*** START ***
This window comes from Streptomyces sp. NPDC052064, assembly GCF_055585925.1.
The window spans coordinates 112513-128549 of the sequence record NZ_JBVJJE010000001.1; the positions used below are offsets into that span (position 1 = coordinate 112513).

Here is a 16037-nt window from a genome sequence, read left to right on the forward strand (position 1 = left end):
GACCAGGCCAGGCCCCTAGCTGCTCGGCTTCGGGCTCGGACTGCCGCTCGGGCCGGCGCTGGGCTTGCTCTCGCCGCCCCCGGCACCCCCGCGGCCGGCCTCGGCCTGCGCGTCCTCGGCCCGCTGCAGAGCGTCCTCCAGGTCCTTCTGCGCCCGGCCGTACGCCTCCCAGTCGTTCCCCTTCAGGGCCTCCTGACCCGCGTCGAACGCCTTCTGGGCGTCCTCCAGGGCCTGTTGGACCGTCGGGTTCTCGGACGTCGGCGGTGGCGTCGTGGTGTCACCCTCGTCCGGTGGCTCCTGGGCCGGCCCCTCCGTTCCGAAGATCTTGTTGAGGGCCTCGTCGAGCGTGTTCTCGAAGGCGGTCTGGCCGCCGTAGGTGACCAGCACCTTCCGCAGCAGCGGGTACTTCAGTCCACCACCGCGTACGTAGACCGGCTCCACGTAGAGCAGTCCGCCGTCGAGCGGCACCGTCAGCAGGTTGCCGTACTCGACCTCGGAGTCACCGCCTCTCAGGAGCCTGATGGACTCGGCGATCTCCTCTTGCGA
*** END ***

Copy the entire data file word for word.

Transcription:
This window comes from Streptomyces sp. NPDC052064, assembly GCF_055585925.1.
The window spans coordinates 112513-128549 of the sequence record NZ_JBVJJE010000001.1; the positions used below are offsets into that span (position 1 = coordinate 112513).

Here is a 16037-nt window from a genome sequence, read left to right on the forward strand (position 1 = left end):
GACCAGGCCAGGCCCCTAGCTGCTCGGCTTCGGGCTCGGACTGCCGCTCGGGCCGGCGCTGGGCTTGCTCTCGCCGCCCCCGGCACCCCCGCGGCCGGCCTCGGCCTGCGCGTCCTCGGCCCGCTGCAGAGCGTCCTCCAGGTCCTTCTGCGCCCGGCCGTACGCCTCCCAGTCGTTCCCCTTCAGGGCCTCCTGACCCGCGTCGAACGCCTTCTGGGCGTCCTCCAGGGCCTGTTGGACCGTCGGGTTCTCGGACGTCGGCGGTGGCGTCGTGGTGTCACCCTCGTCCGGTGGCTCCTGGGCCGGCCCCTCCGTTCCGAAGATCTTGTTGAGGGCCTCGTCGAGCGTGTTCTCGAAGGCGGTCTGGCCGCCGTAGGTGACCAGCACCTTCCGCAGCAGCGGGTACTTCAGTCCACCACCGCGTACGTAGACCGGCTCCACGTAGAGCAGTCCGCCGTCGAGCGGCACCGTCAGCAGGTTGCCGTACTCGACCTCGGAGTCACCGCCTCTCAGGAGCCTGATGGACTCGGCGATCTCCTCTTGCGA